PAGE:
is a percussive feel to the music, but maybe also a 70s
hippie feel (to which I am a bit allergic). But
nevertheless an interesting minimal effort. (FdW)
Address: Streamline -Horngasse 2 -52064 Aachen -Germany



So by now all the music papers have written about this,
but as I like it a lot, I will spend my share of words
on it. Gastr Del Sol is the collaboration work by David
Grubbs (ex-Bastro) and Jim O'Rourke, renowned guitarist
and composer. I found out about Gastr after they had
done some releases and I was taken by their sound
immediately. There is so much going on all the time
(and the absence of things going on at the same), that
any work by Gastr Del Sol is like a small symphony.
This new CD is no different. The opening track is
amazing: it starts droningly but is a collage of guitar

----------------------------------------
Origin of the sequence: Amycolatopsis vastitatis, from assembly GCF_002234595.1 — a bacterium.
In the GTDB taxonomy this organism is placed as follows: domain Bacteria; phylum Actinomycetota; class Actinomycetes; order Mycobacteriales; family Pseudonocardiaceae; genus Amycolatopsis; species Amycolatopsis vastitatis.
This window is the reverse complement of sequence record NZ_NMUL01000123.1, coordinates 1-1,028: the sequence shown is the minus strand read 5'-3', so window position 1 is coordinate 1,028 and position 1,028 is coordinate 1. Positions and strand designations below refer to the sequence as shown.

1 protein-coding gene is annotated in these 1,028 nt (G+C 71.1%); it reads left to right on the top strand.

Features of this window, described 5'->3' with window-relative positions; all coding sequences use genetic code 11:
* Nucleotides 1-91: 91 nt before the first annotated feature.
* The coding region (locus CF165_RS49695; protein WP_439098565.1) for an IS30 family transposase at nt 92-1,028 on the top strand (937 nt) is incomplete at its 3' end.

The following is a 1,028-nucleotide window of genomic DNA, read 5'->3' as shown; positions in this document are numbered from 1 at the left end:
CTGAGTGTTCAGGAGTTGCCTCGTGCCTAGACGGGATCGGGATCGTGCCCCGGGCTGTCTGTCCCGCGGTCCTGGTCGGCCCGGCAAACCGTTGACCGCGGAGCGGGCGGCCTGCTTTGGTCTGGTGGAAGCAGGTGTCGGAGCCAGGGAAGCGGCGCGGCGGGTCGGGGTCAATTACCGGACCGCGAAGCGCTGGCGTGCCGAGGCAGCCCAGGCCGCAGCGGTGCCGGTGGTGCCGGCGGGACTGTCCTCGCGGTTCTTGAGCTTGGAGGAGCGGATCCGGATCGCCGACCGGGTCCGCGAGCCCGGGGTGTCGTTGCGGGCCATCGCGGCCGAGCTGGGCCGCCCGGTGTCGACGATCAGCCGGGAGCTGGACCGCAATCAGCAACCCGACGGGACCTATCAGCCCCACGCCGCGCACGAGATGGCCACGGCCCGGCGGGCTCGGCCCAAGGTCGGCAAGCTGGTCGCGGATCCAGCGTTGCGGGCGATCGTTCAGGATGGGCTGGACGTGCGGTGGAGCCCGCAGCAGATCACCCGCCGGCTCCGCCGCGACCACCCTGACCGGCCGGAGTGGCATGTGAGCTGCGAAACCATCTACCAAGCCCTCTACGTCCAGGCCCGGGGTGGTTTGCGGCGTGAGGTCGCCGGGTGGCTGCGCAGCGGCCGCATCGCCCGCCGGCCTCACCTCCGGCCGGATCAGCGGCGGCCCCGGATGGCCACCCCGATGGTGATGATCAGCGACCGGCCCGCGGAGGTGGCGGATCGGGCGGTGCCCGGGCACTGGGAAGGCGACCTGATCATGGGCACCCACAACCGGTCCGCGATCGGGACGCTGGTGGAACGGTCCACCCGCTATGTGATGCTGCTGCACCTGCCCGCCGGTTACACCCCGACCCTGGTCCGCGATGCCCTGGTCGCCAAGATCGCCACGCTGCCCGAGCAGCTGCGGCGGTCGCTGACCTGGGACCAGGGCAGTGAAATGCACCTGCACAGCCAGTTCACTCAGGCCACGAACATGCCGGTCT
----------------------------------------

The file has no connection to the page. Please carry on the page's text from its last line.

sounds to end with jazzy sounds from records being
played. When I first played this CD I didn't look at
the CD player and each track naturally flows into the
next, sometimes there are rich textures, densely
layered guitar jams, but then just after that sheer
silence, to be followed by a section using drones from
a bass clarinet, horns and cello. Amazingly rich music
of which I just can't get enough. Encore! (FdW)
Address: hopefully any record store?


AQUEOUS: Tall Cloudtrees Falling (Hermetic Recordings
via World Serpent)

Long time Hans-Joachim Roedelius collaborator Felix Jay
recorded this album with fellow Gloucestershirian
(Gloucesteroid?) Andrew Heath nearly two years ago.
It's a tribute to Cluster, who's improvisational
electronic techniques provided the inspiration for the
"live in the studio" recording sessions that are heard
here. Occasionally a record comes along that offends by
being inoffensive. This record is easy to like, but if